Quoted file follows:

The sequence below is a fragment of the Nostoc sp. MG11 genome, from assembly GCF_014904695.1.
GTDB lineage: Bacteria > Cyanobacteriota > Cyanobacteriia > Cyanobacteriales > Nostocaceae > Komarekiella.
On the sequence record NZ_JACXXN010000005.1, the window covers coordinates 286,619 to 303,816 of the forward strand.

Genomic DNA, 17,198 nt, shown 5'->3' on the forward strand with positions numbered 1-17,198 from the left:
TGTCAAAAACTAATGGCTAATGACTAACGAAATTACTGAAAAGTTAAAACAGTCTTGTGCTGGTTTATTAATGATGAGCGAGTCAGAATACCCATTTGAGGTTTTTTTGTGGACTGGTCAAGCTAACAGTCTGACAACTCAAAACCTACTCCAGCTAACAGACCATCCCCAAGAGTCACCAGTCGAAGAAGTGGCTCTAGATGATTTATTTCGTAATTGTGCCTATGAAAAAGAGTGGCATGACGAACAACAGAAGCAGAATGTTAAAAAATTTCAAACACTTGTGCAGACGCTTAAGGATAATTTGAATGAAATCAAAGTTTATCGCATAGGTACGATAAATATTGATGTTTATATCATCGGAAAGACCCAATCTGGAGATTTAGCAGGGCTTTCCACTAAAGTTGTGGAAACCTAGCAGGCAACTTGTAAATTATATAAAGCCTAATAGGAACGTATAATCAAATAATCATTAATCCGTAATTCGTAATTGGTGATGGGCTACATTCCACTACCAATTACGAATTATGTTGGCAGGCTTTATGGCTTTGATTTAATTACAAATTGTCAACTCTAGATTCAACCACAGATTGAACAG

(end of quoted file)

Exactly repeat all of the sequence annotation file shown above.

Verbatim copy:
The sequence below is a fragment of the Nostoc sp. MG11 genome, from assembly GCF_014904695.1.
GTDB lineage: Bacteria > Cyanobacteriota > Cyanobacteriia > Cyanobacteriales > Nostocaceae > Komarekiella.
On the sequence record NZ_JACXXN010000005.1, the window covers coordinates 286,619 to 303,816 of the forward strand.

Genomic DNA, 17,198 nt, shown 5'->3' on the forward strand with positions numbered 1-17,198 from the left:
TGTCAAAAACTAATGGCTAATGACTAACGAAATTACTGAAAAGTTAAAACAGTCTTGTGCTGGTTTATTAATGATGAGCGAGTCAGAATACCCATTTGAGGTTTTTTTGTGGACTGGTCAAGCTAACAGTCTGACAACTCAAAACCTACTCCAGCTAACAGACCATCCCCAAGAGTCACCAGTCGAAGAAGTGGCTCTAGATGATTTATTTCGTAATTGTGCCTATGAAAAAGAGTGGCATGACGAACAACAGAAGCAGAATGTTAAAAAATTTCAAACACTTGTGCAGACGCTTAAGGATAATTTGAATGAAATCAAAGTTTATCGCATAGGTACGATAAATATTGATGTTTATATCATCGGAAAGACCCAATCTGGAGATTTAGCAGGGCTTTCCACTAAAGTTGTGGAAACCTAGCAGGCAACTTGTAAATTATATAAAGCCTAATAGGAACGTATAATCAAATAATCATTAATCCGTAATTCGTAATTGGTGATGGGCTACATTCCACTACCAATTACGAATTATGTTGGCAGGCTTTATGGCTTTGATTTAATTACAAATTGTCAACTCTAGATTCAACCACAGATTGAACAG